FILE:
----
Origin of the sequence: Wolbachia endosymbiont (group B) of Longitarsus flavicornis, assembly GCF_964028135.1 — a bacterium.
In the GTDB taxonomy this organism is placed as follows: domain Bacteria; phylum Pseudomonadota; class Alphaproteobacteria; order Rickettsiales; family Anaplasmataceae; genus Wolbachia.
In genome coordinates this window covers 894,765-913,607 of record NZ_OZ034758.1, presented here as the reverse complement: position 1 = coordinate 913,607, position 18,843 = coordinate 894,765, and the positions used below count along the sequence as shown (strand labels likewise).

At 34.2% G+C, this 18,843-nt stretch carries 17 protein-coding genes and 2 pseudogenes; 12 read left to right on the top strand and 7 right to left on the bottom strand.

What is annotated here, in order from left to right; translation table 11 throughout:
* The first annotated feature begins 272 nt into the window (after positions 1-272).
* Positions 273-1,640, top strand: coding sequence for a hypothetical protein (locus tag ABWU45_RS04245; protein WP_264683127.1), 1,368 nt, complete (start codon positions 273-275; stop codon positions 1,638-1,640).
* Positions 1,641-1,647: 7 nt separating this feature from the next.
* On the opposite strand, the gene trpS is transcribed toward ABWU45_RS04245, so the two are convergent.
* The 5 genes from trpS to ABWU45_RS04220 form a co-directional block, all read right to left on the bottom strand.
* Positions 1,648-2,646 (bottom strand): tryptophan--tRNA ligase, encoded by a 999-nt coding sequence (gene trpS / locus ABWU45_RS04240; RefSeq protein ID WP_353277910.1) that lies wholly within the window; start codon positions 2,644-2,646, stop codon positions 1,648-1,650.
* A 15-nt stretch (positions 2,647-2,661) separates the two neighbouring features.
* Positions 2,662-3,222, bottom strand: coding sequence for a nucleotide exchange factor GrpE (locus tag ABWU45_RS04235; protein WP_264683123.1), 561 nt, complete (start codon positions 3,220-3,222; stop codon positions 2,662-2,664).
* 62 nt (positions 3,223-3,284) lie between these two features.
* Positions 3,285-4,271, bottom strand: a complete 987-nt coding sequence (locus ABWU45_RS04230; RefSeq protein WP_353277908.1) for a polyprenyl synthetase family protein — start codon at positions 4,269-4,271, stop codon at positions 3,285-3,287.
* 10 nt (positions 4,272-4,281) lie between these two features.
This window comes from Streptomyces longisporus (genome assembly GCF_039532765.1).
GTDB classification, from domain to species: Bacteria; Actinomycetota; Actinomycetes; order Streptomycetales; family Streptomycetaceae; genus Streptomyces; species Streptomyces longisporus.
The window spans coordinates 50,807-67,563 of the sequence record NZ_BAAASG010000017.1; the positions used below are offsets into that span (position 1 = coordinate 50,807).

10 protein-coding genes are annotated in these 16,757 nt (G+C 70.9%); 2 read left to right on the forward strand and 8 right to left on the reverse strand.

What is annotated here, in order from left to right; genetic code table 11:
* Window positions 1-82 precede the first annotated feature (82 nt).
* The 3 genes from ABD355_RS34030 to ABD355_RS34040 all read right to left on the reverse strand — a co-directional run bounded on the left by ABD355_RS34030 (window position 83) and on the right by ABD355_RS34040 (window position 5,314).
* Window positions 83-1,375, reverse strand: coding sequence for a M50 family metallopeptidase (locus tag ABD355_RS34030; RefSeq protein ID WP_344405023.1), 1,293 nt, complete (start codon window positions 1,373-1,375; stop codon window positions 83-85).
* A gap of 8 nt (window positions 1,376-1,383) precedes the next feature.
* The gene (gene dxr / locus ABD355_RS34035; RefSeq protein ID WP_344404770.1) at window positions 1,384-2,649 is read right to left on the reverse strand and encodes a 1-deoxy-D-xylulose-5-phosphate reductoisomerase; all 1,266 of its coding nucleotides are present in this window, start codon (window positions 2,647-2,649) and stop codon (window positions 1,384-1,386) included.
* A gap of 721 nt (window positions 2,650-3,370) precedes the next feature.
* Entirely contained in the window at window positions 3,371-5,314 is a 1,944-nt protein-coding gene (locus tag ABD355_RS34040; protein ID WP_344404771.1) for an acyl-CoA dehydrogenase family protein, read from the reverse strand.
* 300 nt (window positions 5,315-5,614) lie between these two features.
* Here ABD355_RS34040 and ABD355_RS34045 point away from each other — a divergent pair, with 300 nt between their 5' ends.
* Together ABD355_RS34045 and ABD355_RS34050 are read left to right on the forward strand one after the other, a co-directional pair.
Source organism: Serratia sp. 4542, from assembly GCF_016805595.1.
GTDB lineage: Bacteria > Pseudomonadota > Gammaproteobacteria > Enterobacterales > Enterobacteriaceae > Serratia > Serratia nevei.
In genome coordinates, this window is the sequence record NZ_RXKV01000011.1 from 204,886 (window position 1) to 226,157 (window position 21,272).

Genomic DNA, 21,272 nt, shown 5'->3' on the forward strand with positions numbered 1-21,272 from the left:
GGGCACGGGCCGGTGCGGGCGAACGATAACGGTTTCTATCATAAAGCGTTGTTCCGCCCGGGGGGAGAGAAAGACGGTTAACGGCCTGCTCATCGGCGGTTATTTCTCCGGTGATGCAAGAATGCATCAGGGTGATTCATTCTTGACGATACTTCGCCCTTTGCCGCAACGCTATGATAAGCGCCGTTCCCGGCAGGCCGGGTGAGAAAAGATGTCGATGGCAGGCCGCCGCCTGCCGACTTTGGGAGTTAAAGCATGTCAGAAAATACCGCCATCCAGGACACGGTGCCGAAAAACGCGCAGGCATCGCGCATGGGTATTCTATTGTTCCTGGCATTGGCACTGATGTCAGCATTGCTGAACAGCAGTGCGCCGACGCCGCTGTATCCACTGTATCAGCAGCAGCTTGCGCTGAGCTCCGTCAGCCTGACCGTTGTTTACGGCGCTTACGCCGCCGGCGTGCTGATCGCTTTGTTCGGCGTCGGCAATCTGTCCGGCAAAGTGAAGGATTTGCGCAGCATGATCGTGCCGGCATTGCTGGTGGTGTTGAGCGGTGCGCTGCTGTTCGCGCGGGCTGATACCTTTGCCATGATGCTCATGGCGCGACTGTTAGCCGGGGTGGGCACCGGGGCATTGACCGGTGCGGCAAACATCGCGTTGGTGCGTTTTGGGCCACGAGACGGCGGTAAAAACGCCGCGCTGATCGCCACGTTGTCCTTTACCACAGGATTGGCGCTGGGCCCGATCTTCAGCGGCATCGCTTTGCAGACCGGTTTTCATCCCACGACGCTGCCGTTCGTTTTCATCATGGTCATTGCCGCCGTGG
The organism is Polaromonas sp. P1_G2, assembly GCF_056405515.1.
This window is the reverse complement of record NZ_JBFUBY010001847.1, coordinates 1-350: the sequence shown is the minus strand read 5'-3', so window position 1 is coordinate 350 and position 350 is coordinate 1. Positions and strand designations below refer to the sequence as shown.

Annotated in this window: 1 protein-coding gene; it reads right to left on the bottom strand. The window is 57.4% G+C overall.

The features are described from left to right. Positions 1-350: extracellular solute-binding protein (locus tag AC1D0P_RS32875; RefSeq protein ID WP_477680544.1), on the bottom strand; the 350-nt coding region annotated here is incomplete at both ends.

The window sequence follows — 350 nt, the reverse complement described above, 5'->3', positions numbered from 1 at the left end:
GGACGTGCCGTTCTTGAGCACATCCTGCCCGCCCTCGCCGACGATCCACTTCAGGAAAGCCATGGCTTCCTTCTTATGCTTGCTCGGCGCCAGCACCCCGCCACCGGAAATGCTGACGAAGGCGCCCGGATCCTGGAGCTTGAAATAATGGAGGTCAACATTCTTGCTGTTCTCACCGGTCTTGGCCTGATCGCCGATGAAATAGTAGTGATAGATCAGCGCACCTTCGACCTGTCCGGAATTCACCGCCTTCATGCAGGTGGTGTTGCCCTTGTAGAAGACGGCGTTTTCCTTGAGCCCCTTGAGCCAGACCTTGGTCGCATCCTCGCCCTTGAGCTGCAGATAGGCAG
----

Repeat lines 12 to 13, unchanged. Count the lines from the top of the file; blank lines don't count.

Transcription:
* A 15-nt stretch (positions 2,647-2,661) separates the two neighbouring features.
* Positions 2,662-3,222, bottom strand: coding sequence for a nucleotide exchange factor GrpE (locus tag ABWU45_RS04235; protein WP_264683123.1), 561 nt, complete (start codon positions 3,220-3,222; stop codon positions 2,662-2,664).